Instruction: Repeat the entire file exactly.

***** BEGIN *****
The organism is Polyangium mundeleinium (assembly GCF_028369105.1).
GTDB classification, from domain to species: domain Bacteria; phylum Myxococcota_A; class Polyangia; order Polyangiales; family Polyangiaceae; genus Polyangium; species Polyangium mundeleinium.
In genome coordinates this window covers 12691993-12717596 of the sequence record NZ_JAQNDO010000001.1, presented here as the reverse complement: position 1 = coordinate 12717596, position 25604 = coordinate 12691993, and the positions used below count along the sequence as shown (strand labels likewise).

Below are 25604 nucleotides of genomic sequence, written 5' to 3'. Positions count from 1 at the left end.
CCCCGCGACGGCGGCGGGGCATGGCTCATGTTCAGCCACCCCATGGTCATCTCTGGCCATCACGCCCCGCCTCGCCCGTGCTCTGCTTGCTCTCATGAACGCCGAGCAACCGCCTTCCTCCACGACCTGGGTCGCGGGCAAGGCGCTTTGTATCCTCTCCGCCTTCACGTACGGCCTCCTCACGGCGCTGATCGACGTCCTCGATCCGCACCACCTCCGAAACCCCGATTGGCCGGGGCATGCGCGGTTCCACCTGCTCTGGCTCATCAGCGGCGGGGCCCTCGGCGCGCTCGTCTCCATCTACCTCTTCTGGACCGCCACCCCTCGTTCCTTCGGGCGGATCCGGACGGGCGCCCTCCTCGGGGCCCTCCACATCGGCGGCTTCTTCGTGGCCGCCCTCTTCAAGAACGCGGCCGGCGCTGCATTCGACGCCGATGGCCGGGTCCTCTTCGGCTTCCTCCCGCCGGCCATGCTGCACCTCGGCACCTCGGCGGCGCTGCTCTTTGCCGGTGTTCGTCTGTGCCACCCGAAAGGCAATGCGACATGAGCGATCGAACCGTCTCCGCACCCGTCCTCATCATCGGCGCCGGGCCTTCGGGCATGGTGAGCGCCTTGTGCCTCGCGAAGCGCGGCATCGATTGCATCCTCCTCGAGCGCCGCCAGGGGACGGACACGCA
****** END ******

The organism is Polyangium mundeleinium (assembly GCF_028369105.1).
GTDB classification, from domain to species: domain Bacteria; phylum Myxococcota_A; class Polyangia; order Polyangiales; family Polyangiaceae; genus Polyangium; species Polyangium mundeleinium.
In genome coordinates this window covers 12691993-12717596 of the sequence record NZ_JAQNDO010000001.1, presented here as the reverse complement: position 1 = coordinate 12717596, position 25604 = coordinate 12691993, and the positions used below count along the sequence as shown (strand labels likewise).

Below are 25604 nucleotides of genomic sequence, written 5' to 3'. Positions count from 1 at the left end.
CCCCGCGACGGCGGCGGGGCATGGCTCATGTTCAGCCACCCCATGGTCATCTCTGGCCATCACGCCCCGCCTCGCCCGTGCTCTGCTTGCTCTCATGAACGCCGAGCAACCGCCTTCCTCCACGACCTGGGTCGCGGGCAAGGCGCTTTGTATCCTCTCCGCCTTCACGTACGGCCTCCTCACGGCGCTGATCGACGTCCTCGATCCGCACCACCTCCGAAACCCCGATTGGCCGGGGCATGCGCGGTTCCACCTGCTCTGGCTCATCAGCGGCGGGGCCCTCGGCGCGCTCGTCTCCATCTACCTCTTCTGGACCGCCACCCCTCGTTCCTTCGGGCGGATCCGGACGGGCGCCCTCCTCGGGGCCCTCCACATCGGCGGCTTCTTCGTGGCCGCCCTCTTCAAGAACGCGGCCGGCGCTGCATTCGACGCCGATGGCCGGGTCCTCTTCGGCTTCCTCCCGCCGGCCATGCTGCACCTCGGCACCTCGGCGGCGCTGCTCTTTGCCGGTGTTCGTCTGTGCCACCCGAAAGGCAATGCGACATGAGCGATCGAACCGTCTCCGCACCCGTCCTCATCATCGGCGCCGGGCCTTCGGGCATGGTGAGCGCCTTGTGCCTCGCGAAGCGCGGCATCGATTGCATCCTCCTCGAGCGCCGCCAGGGGACGGACACGCA